The sweeter the deal, the higher the cost. Consuming sugary foods and beverages is costing us more than our spare change. We are consuming so much that it is harming our planet, making us ill, and driving up healthcare costs.
Introducing a sugar tax on sweetened beverages is one approach to curb the obesity pandemic and the depletion of rich soils through extensive sugarcane harvest. Taxation could disrupt market demand.
By adding a “one-cent-per-ounce soda tax,” purchases have already dropped significantly in Oakland, USA, signaling the potential impact of national legislation on improved health and lowered health care costs. Indeed, this type of tax is just as cost-effective as other public health interventions such as smoke-free workplace policies.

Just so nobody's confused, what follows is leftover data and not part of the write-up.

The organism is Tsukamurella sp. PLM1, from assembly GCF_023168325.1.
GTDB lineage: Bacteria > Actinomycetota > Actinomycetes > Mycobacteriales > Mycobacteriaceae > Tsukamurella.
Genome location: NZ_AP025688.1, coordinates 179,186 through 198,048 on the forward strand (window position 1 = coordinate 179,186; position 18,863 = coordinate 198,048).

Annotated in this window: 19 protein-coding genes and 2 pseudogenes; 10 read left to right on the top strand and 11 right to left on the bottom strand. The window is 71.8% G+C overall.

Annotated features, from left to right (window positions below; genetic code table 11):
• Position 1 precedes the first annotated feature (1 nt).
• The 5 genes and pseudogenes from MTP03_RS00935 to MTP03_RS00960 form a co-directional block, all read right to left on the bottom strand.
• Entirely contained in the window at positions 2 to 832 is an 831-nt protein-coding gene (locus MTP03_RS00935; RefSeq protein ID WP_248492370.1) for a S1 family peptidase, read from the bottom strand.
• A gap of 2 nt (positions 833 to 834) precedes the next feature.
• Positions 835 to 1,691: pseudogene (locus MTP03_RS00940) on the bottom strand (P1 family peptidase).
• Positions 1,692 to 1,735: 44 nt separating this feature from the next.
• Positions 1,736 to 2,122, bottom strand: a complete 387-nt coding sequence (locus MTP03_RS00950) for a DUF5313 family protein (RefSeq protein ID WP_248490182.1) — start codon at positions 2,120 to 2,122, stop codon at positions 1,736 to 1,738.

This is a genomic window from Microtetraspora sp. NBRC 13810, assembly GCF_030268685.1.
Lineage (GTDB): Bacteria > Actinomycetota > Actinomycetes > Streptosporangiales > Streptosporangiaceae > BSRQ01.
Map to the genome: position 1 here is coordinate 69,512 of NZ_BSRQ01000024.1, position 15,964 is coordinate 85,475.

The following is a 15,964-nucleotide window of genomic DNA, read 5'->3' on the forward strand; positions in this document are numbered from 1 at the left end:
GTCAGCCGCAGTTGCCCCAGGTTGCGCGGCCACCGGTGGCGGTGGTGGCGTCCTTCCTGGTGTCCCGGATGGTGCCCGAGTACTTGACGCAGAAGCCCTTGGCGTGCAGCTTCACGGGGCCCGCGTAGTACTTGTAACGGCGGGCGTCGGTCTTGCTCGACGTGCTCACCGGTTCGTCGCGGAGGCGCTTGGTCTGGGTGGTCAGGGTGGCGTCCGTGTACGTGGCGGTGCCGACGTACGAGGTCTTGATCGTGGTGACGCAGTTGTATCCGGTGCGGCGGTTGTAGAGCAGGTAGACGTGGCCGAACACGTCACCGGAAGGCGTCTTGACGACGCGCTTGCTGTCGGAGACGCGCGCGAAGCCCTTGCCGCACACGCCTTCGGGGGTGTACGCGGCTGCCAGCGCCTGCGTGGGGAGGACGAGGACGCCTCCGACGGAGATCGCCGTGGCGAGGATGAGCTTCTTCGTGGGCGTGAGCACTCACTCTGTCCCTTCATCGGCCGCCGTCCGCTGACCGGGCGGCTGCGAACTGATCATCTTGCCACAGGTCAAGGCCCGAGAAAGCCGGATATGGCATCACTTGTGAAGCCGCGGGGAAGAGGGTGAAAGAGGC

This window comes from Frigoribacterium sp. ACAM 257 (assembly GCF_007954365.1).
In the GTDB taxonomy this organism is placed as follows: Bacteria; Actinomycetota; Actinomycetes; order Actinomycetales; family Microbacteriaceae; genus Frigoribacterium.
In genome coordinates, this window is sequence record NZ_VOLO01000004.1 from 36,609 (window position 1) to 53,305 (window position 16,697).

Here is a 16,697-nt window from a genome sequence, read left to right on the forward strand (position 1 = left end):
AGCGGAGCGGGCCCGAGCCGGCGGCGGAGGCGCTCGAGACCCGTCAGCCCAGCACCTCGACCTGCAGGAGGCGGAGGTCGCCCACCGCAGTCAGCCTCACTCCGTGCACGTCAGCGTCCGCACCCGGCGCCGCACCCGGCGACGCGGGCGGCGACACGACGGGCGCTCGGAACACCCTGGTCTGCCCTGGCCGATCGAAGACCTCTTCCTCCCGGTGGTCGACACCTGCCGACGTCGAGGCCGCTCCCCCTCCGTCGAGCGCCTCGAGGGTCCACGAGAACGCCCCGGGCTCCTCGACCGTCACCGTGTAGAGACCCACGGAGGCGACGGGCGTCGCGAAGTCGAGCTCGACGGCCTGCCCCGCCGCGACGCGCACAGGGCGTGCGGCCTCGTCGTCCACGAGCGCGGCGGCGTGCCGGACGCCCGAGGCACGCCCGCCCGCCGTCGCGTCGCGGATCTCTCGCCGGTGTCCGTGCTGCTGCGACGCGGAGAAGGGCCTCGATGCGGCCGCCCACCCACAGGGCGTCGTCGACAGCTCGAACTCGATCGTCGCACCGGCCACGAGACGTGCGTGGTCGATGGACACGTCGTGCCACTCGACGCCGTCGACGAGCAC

But research shows that we need to weary about pushing “doom-and-gloom” rhetoric to save ourselves or our planet.
Reprimanding rhetoric is paralyzing. For example, it slows action and fosters climate denialism and eco-anxiety. Older generations are in denial of an emerging climate crisis, while younger generations are falling into despair. This generational gap is best closed with meaningful connection rather than hard-hitting fearmongering facts.
Hope, positivity, and community will encourage action even in the face of the worst odds.
Speaking of odds: near-win psychology in gambling and gaming shows that it is often more addictive to nearly win than to directly win. While this form of psychology often leads to harmful overconsumption, could such tactics provide a timely solution to our rhetoric problem?